Perceived Utility of Genomic Sequencing: Qualitative Analysis and Synthesis of a Conceptual Model to Inform Patient-Centered Instrument Development

Hadley Stevens Smith*, Stephanie R. Morain, Jill Oliver Robinson, Isabel Canfield, Janet Malek, Caryn Kseniya Rubanovich, Cinnamon S. Bloss, Sara L. Ackerman, Barbara Biesecker, Kyle B. Brothers, Crispin N. Goytia, Carol R. Horowitz, Sara J. Knight, Barbara Koenig, Stephanie A. Kraft, Simon Outram, Christine Rini, Kelly J. Shipman, Margaret Waltz, Benjamin WilfondAmy L. McGuire

*Corresponding author for this work

Research output: Contribution to journalArticlepeer-review

Abstract

Background and Objectives: Successful clinical integration of genomic sequencing (GS) requires evidence of its utility. While GS potentially has benefits (utilities) or harms (disutilities) across multiple domains of life for both patients and their families, there is as yet no empirically informed conceptual model of these effects. Our objective was to develop an empirically informed conceptual model of perceived utility of GS that captures utilities and disutilities for patients and their families across diverse backgrounds. Methods: We took a patient-centered approach, in which we began with a review of existing literature followed by collection of primary interview data. We conducted semi-structured interviews to explore types of utility in a clinically and sociopolitically diverse sample of 60 adults from seven Clinical Sequencing Evidence-Generating Research (CSER) consortium projects. Interviewees had either personally received, or were parents of a child who had received, GS results. Qualitative data were analyzed using thematic analysis. Findings from interviews were integrated with existing literature on clinical and personal utility to form the basis of an initial conceptual model that was refined based on expert review and feedback. Results: Five key utility types that have been previously identified in qualitative literature held up as primary domains of utility and disutility in our diverse sample. Interview data were used to specify and organize subdomains of an initial conceptual model. After expert refinement, the five primary domains included in the final model are clinical, emotional, behavioral, cognitive, and social, and several subdomains are specified within each. Conclusion: We present an empirically informed conceptual model of perceived utility of GS. This model can be used to guide development of instruments for patient-centered outcome measurement that capture the range of relevant utilities and disutilities and inform clinical implementation of GS.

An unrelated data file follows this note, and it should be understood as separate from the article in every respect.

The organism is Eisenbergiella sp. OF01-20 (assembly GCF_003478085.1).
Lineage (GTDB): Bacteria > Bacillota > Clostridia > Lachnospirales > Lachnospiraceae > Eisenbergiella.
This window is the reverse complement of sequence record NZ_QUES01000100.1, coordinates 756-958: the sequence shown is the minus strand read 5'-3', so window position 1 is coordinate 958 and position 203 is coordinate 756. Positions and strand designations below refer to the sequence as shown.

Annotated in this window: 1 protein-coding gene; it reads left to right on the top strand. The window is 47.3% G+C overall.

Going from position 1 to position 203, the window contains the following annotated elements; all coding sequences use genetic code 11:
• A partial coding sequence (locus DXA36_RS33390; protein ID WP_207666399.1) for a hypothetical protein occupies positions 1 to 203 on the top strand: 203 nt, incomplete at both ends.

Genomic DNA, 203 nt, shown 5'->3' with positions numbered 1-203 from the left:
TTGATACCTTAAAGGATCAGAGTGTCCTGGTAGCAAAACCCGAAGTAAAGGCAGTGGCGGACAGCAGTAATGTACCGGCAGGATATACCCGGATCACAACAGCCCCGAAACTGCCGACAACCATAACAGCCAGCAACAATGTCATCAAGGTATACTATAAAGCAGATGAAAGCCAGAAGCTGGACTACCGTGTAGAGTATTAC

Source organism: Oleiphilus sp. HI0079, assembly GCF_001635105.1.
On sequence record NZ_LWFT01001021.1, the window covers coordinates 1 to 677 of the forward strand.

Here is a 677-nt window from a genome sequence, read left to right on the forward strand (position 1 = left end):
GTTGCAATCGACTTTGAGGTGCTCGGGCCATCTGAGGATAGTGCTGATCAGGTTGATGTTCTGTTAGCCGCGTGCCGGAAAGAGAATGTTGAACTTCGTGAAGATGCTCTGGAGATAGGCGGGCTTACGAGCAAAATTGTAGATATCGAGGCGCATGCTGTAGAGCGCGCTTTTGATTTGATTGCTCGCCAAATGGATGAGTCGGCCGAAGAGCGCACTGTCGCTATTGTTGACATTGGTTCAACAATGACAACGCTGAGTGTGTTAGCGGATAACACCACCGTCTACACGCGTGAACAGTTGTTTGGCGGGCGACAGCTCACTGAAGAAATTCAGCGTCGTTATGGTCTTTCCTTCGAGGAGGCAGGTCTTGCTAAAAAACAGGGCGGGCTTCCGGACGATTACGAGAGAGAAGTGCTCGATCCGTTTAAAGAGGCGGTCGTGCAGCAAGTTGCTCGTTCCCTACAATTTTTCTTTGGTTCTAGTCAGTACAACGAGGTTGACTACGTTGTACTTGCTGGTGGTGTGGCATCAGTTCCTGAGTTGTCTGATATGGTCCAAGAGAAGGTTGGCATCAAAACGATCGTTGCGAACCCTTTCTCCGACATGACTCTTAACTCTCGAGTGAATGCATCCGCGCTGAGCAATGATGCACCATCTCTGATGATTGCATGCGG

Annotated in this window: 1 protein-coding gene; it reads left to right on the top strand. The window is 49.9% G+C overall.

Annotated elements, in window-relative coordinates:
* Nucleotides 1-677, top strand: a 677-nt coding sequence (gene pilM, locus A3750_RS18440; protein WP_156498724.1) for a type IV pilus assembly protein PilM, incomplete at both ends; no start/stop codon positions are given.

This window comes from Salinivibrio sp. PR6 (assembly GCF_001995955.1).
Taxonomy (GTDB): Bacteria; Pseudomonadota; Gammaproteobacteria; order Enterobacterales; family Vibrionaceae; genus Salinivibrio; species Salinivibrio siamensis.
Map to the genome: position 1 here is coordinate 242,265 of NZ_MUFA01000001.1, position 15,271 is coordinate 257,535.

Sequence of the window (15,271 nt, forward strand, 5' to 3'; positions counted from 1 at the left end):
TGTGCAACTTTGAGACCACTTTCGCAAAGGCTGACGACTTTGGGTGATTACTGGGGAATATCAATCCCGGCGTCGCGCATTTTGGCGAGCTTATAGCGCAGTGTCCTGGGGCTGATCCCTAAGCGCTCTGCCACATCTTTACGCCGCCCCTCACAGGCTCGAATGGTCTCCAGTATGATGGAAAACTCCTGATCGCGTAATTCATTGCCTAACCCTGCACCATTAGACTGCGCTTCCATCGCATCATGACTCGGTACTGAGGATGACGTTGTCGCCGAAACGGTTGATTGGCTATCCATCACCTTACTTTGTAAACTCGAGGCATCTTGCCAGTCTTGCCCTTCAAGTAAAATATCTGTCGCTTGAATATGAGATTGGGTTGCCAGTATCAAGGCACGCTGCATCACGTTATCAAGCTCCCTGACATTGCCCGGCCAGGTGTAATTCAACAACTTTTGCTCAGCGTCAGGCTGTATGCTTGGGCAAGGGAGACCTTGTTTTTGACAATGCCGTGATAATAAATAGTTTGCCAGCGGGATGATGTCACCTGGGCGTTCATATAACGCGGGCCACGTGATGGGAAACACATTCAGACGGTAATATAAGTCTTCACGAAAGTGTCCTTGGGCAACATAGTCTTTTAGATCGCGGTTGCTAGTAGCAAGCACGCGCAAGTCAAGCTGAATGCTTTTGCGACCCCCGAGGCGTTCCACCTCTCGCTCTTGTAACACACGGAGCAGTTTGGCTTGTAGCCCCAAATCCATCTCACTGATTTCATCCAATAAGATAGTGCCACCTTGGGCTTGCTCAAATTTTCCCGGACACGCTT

Original languageEnglish (US)
Pages (from-to)317-328
Number of pages12
JournalPatient
Volume15
Issue number3
DOIs
StatePublished - May 2022

ASJC Scopus subject areas

  • Nursing (miscellaneous)

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